Wednesday, November 21, 2007

Toward URL Equality For Web Clients And Web Servers

In response to my previous post on the second coming of the Web, Mark Birbeck commented on the power of the Web Command line and went on to right an extremely insightful article on Passing command line arguments via XPointer. His article provides a concrete example of how his Web application container (Sidewinder) leverages the XPointer syntax to pass parameters to the Web application that is being invoked. But his article also succinctly points out what has been a glaring inequality between Web servers and Web clients when it comes to URLs. The Web server and Web client started off as equals at the inception of the Web in this regard ? indicated server-side URL-params, while # stood for client-side URL-params. The the last 10 years have seen the Web successfully use URL parameters on the server-side to achieve the RESTful Web in all its glory. In stark contrast, URL intelligence on the client-side has been stagnant at where it was in 1992 in that the only client-side parameter that can be passed via a URL is the id of the element to which the client should jump upon opening the document.

To achieve equality among Web servers and Web clients in this regard, it is perhaps time that the Web started innovating with respect to the use of client-side URL parameters. Here is a wish-list of things that one might wish to achieve using such client-side URL params --- from here on, let's once again think ? for the server, # for the client.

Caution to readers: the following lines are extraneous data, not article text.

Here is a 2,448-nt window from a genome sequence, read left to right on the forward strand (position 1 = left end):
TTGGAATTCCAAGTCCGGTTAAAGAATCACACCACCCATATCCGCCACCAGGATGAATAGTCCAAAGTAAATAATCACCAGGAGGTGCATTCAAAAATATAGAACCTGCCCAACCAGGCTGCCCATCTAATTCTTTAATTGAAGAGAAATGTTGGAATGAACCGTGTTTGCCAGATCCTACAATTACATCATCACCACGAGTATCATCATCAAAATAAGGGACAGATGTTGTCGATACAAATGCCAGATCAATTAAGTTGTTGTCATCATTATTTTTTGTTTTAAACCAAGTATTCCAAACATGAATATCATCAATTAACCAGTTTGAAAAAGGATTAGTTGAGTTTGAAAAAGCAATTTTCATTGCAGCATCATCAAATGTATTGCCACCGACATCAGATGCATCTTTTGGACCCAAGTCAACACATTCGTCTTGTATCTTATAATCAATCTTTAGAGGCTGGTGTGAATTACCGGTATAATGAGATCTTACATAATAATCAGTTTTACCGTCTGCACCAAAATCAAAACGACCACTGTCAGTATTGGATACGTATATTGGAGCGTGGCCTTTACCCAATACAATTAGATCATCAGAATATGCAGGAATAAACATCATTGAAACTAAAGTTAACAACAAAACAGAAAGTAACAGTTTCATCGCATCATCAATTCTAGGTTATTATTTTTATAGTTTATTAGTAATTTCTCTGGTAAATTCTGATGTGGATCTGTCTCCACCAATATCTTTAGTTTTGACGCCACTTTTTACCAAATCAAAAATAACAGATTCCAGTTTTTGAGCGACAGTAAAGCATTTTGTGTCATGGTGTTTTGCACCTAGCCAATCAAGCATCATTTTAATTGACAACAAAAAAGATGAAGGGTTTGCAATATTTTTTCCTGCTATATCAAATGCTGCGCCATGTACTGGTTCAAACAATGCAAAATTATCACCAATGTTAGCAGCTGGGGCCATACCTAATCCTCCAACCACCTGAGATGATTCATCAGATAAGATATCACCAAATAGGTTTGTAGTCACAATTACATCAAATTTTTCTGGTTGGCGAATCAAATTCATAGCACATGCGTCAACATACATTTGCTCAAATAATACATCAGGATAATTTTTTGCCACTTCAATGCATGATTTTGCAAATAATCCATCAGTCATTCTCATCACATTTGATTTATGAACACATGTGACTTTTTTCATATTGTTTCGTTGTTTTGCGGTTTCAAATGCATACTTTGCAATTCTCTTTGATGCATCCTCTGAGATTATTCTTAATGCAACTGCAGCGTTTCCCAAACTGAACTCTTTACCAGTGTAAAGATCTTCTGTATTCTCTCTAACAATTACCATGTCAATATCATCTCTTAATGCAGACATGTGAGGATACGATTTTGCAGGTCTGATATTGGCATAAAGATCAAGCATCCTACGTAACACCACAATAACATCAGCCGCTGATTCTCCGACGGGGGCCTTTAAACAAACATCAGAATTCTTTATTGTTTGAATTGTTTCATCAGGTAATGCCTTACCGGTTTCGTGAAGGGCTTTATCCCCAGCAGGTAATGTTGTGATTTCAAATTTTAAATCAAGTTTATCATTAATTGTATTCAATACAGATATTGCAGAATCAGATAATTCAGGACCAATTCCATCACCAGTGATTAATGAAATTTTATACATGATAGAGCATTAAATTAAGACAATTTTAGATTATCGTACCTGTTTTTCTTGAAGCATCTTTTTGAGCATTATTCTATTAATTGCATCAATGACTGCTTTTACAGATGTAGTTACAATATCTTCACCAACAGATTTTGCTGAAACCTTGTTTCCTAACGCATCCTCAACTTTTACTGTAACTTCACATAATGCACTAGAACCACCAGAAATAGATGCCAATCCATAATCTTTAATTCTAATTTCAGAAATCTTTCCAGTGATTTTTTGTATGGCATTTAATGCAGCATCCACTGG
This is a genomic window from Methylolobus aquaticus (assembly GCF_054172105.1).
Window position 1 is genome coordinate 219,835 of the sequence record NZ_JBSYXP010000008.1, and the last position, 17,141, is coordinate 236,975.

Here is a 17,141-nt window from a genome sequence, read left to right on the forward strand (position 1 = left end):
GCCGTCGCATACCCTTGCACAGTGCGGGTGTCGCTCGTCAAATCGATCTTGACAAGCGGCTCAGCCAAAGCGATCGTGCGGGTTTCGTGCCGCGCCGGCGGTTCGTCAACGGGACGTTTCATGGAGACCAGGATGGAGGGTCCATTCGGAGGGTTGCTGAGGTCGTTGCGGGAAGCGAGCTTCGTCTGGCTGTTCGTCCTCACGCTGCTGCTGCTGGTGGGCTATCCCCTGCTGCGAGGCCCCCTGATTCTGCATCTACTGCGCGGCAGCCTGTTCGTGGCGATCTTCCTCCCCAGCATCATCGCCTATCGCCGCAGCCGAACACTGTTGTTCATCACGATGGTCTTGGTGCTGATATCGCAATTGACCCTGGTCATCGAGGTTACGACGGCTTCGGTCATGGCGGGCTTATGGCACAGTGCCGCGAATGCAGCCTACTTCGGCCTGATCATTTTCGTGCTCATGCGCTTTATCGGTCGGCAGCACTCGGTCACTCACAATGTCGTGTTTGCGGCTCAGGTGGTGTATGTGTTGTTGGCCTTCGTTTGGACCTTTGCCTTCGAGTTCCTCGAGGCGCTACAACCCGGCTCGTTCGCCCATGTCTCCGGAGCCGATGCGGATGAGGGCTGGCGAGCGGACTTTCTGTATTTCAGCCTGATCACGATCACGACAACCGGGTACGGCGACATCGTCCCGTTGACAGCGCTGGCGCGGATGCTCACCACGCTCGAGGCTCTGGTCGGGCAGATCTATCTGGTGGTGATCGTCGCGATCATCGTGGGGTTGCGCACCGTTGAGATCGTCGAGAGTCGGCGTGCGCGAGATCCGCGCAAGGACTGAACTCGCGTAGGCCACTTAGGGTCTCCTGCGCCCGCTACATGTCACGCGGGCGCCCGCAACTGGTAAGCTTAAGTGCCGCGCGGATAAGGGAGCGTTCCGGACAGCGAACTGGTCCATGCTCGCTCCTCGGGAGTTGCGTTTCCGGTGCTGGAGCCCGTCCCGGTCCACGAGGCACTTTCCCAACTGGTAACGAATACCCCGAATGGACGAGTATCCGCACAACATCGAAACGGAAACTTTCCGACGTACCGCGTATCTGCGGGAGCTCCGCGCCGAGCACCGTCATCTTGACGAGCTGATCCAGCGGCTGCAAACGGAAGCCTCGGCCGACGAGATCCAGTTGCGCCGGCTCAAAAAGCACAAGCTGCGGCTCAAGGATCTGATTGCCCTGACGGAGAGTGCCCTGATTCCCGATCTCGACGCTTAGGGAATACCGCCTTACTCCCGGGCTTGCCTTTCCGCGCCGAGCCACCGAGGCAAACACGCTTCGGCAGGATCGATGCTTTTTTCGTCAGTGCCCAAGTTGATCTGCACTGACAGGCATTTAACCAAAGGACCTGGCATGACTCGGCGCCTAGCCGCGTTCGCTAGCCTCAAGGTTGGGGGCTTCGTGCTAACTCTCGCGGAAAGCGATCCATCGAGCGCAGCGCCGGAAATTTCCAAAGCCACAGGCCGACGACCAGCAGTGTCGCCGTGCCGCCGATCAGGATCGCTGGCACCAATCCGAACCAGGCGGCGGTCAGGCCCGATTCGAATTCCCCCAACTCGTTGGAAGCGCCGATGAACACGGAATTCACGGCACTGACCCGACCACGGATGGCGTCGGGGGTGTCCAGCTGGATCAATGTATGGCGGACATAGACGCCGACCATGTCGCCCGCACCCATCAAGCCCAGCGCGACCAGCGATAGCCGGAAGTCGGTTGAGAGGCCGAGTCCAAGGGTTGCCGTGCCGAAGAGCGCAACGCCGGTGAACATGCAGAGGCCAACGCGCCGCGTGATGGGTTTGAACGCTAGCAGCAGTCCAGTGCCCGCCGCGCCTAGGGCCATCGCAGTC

Specify initial location
Already achieved via <URL>#id
Set style
Open a URL with a user-specified style that is chosen among the several alternatives offered by a site, e.g.: <URL>#style(high-contrast.css).
Filter a document
Filter a document by a given XPath expression: <url>#xpath-filter(expression).

And a lot more than can fit in this margin...

Note that all of the XPointer syntax sketched out above should be taken with a large grain of salt --- the goal here is to speculate, not specify;-).

9 comments:

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James Williamz said...

Hi

Great information in this post and the last 10 years have seen the Web successfully use URL parameters on the server-side to achieve the restful Web in all its glory.

James Parker.
Web design Firm

Edefiner Technology - Web Design Company said...
This comment has been removed by the author.
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